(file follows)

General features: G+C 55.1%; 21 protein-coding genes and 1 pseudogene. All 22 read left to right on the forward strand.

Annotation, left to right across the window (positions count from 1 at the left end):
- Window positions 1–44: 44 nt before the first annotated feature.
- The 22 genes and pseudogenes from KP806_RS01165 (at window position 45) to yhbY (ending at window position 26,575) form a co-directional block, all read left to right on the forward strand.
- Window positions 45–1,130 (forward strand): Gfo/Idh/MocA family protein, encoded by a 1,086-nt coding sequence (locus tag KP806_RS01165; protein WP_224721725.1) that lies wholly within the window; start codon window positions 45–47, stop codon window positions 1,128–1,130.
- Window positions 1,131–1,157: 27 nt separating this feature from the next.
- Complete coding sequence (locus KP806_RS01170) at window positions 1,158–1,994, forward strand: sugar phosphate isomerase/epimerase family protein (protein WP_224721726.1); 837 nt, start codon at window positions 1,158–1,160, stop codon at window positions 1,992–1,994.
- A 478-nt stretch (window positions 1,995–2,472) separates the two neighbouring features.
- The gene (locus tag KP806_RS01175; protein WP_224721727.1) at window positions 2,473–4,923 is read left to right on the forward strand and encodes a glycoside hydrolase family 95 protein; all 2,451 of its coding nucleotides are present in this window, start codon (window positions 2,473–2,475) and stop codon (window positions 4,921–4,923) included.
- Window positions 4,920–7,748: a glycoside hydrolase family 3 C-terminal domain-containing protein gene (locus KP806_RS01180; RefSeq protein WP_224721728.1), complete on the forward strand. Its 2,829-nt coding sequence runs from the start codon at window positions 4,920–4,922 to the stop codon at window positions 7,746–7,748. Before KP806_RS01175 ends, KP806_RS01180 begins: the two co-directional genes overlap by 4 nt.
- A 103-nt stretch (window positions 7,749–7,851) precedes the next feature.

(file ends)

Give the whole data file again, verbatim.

General features: G+C 55.1%; 21 protein-coding genes and 1 pseudogene. All 22 read left to right on the forward strand.

Annotation, left to right across the window (positions count from 1 at the left end):
- Window positions 1–44: 44 nt before the first annotated feature.
- The 22 genes and pseudogenes from KP806_RS01165 (at window position 45) to yhbY (ending at window position 26,575) form a co-directional block, all read left to right on the forward strand.
- Window positions 45–1,130 (forward strand): Gfo/Idh/MocA family protein, encoded by a 1,086-nt coding sequence (locus tag KP806_RS01165; protein WP_224721725.1) that lies wholly within the window; start codon window positions 45–47, stop codon window positions 1,128–1,130.
- Window positions 1,131–1,157: 27 nt separating this feature from the next.
- Complete coding sequence (locus KP806_RS01170) at window positions 1,158–1,994, forward strand: sugar phosphate isomerase/epimerase family protein (protein WP_224721726.1); 837 nt, start codon at window positions 1,158–1,160, stop codon at window positions 1,992–1,994.
- A 478-nt stretch (window positions 1,995–2,472) separates the two neighbouring features.
- The gene (locus tag KP806_RS01175; protein WP_224721727.1) at window positions 2,473–4,923 is read left to right on the forward strand and encodes a glycoside hydrolase family 95 protein; all 2,451 of its coding nucleotides are present in this window, start codon (window positions 2,473–2,475) and stop codon (window positions 4,921–4,923) included.
- Window positions 4,920–7,748: a glycoside hydrolase family 3 C-terminal domain-containing protein gene (locus KP806_RS01180; RefSeq protein WP_224721728.1), complete on the forward strand. Its 2,829-nt coding sequence runs from the start codon at window positions 4,920–4,922 to the stop codon at window positions 7,746–7,748. Before KP806_RS01175 ends, KP806_RS01180 begins: the two co-directional genes overlap by 4 nt.
- A 103-nt stretch (window positions 7,749–7,851) precedes the next feature.